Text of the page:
“Eccentric” is putting it mildly! I appreciate the way Doyle brings out McCartney’s deep strangeness. Lennon was such an eloquent, persuasive interview subject that he got the “Paul is a square” belief deeply embedded in the music press in the 1970s, and it’s never gone away. And McCartney IS square, in certain ways: he loves domestic life, fatherhood, and the countryside. But he’s also profoundly odd. Doyle gets at that combination in a way that nobody else has, IMO.

      • Agreed, Nancy.

        It’s amazing how emotionally and intellectually stunted rock culture was in the ’70s (and is today). In this peculiar world, loving domestic life, fatherhood, and the countryside were things to be ashamed of… as opposed to what they actually are: the natural interests of a parent-aged person! Lennon eventually caught up to McCartney in this regard, and it’s why I agree so strongly with Doyle that they would’ve written together. Lennon loved the countryside too (Scotland particularly), and it’s simply impossible to think these shared non-musical interests wouldn’t have built a new bridge between the men.

        • Avatar Hologram Sam wrote:

          it’s simply impossible to think these shared non-musical interests wouldn’t have built a new bridge between the men.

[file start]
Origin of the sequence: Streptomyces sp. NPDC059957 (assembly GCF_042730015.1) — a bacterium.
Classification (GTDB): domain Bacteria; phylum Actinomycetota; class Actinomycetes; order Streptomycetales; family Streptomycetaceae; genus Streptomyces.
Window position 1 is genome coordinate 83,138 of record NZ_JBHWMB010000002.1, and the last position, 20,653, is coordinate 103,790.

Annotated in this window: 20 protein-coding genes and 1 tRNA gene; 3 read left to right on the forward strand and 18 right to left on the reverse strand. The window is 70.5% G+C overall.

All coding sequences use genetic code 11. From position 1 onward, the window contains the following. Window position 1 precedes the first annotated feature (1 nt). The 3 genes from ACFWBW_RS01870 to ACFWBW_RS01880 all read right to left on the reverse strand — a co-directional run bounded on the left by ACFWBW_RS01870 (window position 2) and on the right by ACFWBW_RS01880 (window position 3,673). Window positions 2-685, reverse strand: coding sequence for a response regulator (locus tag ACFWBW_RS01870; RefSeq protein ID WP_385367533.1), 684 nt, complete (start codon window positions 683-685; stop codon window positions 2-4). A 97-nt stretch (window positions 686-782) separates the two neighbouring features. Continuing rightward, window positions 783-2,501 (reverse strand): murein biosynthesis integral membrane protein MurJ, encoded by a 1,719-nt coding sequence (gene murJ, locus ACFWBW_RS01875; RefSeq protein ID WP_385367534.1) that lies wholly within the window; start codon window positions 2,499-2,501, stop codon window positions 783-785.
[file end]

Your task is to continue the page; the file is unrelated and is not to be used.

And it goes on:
If John had lived, would he have been forced to choose between Yoko and Paul? How interested was she in bridges?

          • Michael Michael wrote:

            I agree. Lennon and McCartney were soulmates. The problem was, Lennon needed one thing to be “It,” the answer, and everything else had to be crap. He was too much a person of extremes and absolutes, in every aspect of his life, to make room for Yoko without abandoning Paul. And Yoko, of course, absolutely encouraged that way of thinking and egged Lennon on in every respect, until he was so isolated—from McCartney, from England, from himself—that he was, for much of the Seventies, a shell, and completely dependent on her. It’s hard to think that, had Lennon lived, he would have been able to sustain through the 80s, the 90s, the 00s the same level of distance and coldness toward his real other half.

  3. Avatar Rose Decatur wrote:

    There’s another component to the songwriting credits issue that I feel has been overlooked. In a 2001 interview with Rolling Stone, Paul told Anthony DeCurtis that he asked Yoko in 1996, while prepping Anthology 2, if they could switch the Lennon-McCartney names on “Yesterday” only. “This is when Linda and I were going through our real horror times,” he added, when Linda was battling breast cancer. Yoko said no. Then Linda also called Yoko and asked her to do it, as a personal favor, and Yoko said no again. Paul said it wasn’t just Yoko’s refusal to consider it that soured their relationship, but “the fact that Linda rang her personally during the height of her chemo shit and asked her, and Yoko said, ‘That’s never going to happen.'”